In 1939, Cornelia Fort received her two-year college diploma from Sarah Lawrence. After her father died, Cornelia took up a flying lesson for fun. "How dare you fly. Father forbade us from flying," remarked Dudley, Cornelia's brother. "Daddy gave that oath to the boys, not to me," Cornelia answered with a smile.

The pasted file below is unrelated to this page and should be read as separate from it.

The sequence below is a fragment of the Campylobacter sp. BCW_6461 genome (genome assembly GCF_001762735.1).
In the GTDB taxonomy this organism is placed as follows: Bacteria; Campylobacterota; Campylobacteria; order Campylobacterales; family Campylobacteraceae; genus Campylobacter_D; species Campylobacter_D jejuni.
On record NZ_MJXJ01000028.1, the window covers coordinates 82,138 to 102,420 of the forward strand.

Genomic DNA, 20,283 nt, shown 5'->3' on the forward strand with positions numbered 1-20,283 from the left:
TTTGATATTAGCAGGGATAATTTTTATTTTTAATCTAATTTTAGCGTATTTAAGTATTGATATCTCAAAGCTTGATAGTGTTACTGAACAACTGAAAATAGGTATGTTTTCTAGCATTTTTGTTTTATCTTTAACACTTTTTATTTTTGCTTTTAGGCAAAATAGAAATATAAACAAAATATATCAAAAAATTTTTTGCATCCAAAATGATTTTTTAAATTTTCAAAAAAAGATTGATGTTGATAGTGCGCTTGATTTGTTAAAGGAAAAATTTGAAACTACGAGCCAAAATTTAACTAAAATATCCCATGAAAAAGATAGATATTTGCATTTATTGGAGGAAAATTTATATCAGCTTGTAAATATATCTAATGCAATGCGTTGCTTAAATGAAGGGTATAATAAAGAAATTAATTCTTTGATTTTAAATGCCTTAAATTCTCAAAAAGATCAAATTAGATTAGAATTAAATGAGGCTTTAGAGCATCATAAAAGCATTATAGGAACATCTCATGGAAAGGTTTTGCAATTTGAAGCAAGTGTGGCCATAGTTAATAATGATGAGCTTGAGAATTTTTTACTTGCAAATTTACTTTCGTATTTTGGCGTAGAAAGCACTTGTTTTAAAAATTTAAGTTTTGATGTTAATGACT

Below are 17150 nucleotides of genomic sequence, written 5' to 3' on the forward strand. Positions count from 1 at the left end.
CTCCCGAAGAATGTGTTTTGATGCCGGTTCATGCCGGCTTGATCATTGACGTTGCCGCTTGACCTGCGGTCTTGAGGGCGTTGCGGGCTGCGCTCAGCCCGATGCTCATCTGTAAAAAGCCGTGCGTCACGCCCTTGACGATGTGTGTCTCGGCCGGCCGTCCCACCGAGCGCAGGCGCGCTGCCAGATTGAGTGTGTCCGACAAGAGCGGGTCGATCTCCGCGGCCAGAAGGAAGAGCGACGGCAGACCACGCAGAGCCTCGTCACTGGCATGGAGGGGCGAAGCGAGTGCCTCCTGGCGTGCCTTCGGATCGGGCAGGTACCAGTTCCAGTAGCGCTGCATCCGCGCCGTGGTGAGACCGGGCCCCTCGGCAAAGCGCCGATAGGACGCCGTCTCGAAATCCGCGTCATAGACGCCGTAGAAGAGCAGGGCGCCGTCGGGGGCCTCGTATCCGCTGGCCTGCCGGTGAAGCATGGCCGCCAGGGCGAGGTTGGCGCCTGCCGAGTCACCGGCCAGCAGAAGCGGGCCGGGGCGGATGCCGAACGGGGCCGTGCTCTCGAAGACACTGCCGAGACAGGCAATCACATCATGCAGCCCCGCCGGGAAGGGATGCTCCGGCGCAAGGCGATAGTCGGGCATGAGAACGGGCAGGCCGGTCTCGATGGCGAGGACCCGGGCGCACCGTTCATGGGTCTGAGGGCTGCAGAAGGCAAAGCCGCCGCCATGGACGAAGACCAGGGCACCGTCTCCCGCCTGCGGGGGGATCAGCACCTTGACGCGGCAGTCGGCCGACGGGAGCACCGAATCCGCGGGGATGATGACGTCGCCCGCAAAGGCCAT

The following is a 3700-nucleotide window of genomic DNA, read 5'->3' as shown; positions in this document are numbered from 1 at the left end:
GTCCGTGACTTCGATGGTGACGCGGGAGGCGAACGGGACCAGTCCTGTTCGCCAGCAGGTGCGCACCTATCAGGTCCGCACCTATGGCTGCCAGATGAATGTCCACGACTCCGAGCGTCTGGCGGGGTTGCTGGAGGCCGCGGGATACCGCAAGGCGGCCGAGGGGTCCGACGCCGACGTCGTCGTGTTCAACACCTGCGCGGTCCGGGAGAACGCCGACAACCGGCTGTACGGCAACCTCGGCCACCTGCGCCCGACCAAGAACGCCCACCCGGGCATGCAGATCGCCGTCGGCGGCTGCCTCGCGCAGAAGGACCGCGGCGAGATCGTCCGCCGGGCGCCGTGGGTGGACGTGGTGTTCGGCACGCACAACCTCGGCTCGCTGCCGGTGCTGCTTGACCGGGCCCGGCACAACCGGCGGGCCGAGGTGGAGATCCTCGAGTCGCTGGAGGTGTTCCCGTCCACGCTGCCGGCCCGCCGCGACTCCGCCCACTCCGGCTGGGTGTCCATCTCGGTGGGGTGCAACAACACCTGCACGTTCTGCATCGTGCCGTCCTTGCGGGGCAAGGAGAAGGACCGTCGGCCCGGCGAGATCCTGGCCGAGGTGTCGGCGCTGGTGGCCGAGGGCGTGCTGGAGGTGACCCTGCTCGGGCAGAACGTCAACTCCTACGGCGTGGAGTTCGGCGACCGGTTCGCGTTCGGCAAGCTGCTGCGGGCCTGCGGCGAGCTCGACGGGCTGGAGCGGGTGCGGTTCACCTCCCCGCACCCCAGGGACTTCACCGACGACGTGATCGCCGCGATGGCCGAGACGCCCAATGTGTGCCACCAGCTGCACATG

Ms. Fort took up flying because she "thought it'd be a good thing." She quickly fell in love with the sky and went on to get numerous licenses including her instructor license, private license, transport license, seaplane license, and commercial license. She became the first female flying instructor in all of Tennessee. When asked why she flies, Cornelia answered, "It gets under your skin, deep down inside." On December 7, 1941, Ms. Fort was giving a flying instruction in Hawaii when a Japanese plane almost crashed into her. "I saw a plane coming closer. It was in violation of the air traffic rules. I waited for it to give way for me, and then when it didn't, I jerked the stick out of the student's hand and pulled the plane up. Just in time, I spotted the insignia on the Japanese plane: a red sun on the fuselage. I could hardly believe my eyes. Then I saw smoke over Pearl Harbor and realized we had been attacked." Cornelia began to take the plane down while her student kept asking when he would get to fly solo. "Not today, brother, not today!" she answered. When she landed, there were explosions and gunfire. "My student let out one gasp and disappeared. He never did pay me for that half hour of instruction," she pointed out. In 1942, Cornelia Fort was the second woman to sign up for the newly created Women's Auxiliary Ferrying Squad (or WAFS for short), a civilian organization of women pilots who transported supplies for the U.S. military. "I knew I was going to join the WAFS before the organization was a reality, before it had a name, before it was anything but a radical idea in the minds of a few men who believed that women could fly airplanes," stated Ms. Fort. "I felt I could be doing something more constructive for my country than knitting socks. Better to go to war than lose the things that make life worth living."